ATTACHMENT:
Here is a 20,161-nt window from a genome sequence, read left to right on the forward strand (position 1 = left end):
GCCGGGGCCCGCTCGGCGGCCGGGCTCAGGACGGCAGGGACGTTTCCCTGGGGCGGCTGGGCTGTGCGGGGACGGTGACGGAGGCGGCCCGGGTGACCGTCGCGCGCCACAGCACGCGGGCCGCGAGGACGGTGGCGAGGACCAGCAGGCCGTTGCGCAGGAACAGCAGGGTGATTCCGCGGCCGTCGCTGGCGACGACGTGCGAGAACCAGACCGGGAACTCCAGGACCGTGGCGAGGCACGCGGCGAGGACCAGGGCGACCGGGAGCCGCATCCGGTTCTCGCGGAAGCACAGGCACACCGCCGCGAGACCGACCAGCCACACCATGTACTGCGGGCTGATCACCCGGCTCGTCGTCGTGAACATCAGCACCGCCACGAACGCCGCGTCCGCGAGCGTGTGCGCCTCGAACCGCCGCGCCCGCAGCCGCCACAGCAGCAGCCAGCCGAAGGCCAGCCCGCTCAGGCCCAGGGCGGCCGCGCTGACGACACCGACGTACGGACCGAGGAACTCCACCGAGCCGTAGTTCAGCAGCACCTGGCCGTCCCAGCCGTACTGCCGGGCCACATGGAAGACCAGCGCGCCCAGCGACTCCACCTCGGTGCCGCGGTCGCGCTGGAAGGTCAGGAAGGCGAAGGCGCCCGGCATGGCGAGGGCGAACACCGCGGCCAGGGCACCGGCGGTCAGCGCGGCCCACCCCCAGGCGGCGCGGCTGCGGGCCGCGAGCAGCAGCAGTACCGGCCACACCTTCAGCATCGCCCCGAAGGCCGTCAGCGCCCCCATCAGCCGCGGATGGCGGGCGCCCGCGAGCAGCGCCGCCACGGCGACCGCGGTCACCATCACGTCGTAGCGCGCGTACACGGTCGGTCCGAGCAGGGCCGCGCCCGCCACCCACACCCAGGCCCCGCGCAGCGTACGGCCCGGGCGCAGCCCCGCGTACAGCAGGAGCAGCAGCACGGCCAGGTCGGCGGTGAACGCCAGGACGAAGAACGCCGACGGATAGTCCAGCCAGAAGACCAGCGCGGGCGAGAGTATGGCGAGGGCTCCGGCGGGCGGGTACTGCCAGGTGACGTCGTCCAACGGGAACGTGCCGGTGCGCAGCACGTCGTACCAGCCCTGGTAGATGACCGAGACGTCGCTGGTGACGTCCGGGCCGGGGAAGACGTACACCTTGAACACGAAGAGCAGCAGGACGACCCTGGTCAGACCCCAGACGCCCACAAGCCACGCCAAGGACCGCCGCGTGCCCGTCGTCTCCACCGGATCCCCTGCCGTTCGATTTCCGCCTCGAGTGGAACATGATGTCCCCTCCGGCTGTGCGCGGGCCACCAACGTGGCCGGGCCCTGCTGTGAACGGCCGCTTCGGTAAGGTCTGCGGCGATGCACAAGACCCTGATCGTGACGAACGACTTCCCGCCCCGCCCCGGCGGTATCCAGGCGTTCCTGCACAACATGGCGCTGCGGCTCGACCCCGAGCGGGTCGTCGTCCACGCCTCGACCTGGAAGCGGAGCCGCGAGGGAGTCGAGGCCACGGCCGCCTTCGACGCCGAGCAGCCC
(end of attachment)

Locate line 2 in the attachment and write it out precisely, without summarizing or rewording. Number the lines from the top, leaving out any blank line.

GCCGGGGCCCGCTCGGCGGCCGGGCTCAGGACGGCAGGGACGTTTCCCTGGGGCGGCTGGGCTGTGCGGGGACGGTGACGGAGGCGGCCCGGGTGACCGTCGCGCGCCACAGCACGCGGGCCGCGAGGACGGTGGCGAGGACCAGCAGGCCGTTGCGCAGGAACAGCAGGGTGATTCCGCGGCCGTCGCTGGCGACGACGTGCGAGAACCAGACCGGGAACTCCAGGACCGTGGCGAGGCACGCGGCGAGGACCAGGGCGACCGGGAGCCGCATCCGGTTCTCGCGGAAGCACAGGCACACCGCCGCGAGACCGACCAGCCACACCATGTACTGCGGGCTGATCACCCGGCTCGTCGTCGTGAACATCAGCACCGCCACGAACGCCGCGTCCGCGAGCGTGTGCGCCTCGAACCGCCGCGCCCGCAGCCGCCACAGCAGCAGCCAGCCGAAGGCCAGCCCGCTCAGGCCCAGGGCGGCCGCGCTGACGACACCGACGTACGGACCGAGGAACTCCACCGAGCCGTAGTTCAGCAGCACCTGGCCGTCCCAGCCGTACTGCCGGGCCACATGGAAGACCAGCGCGCCCAGCGACTCCACCTCGGTGCCGCGGTCGCGCTGGAAGGTCAGGAAGGCGAAGGCGCCCGGCATGGCGAGGGCGAACACCGCGGCCAGGGCACCGGCGGTCAGCGCGGCCCACCCCCAGGCGGCGCGGCTGCGGGCCGCGAGCAGCAGCAGTACCGGCCACACCTTCAGCATCGCCCCGAAGGCCGTCAGCGCCCCCATCAGCCGCGGATGGCGGGCGCCCGCGAGCAGCGCCGCCACGGCGACCGCGGTCACCATCACGTCGTAGCGCGCGTACACGGTCGGTCCGAGCAGGGCCGCGCCCGCCACCCACACCCAGGCCCCGCGCAGCGTACGGCCCGGGCGCAGCCCCGCGTACAGCAGGAGCAGCAGCACGGCCAGGTCGGCGGTGAACGCCAGGACGAAGAACGCCGACGGATAGTCCAGCCAGAAGACCAGCGCGGGCGAGAGTATGGCGAGGGCTCCGGCGGGCGGGTACTGCCAGGTGACGTCGTCCAACGGGAACGTGCCGGTGCGCAGCACGTCGTACCAGCCCTGGTAGATGACCGAGACGTCGCTGGTGACGTCCGGGCCGGGGAAGACGTACACCTTGAACACGAAGAGCAGCAGGACGACCCTGGTCAGACCCCAGACGCCCACAAGCCACGCCAAGGACCGCCGCGTGCCCGTCGTCTCCACCGGATCCCCTGCCGTTCGATTTCCGCCTCGAGTGGAACATGATGTCCCCTCCGGCTGTGCGCGGGCCACCAACGTGGCCGGGCCCTGCTGTGAACGGCCGCTTCGGTAAGGTCTGCGGCGATGCACAAGACCCTGATCGTGACGAACGACTTCCCGCCCCGCCCCGGCGGTATCCAGGCGTTCCTGCACAACATGGCGCTGCGGCTCGACCCCGAGCGGGTCGTCGTCCACGCCTCGACCTGGAAGCGGAGCCGCGAGGGAGTCGAGGCCACGGCCGCCTTCGACGCCGAGCAGCCC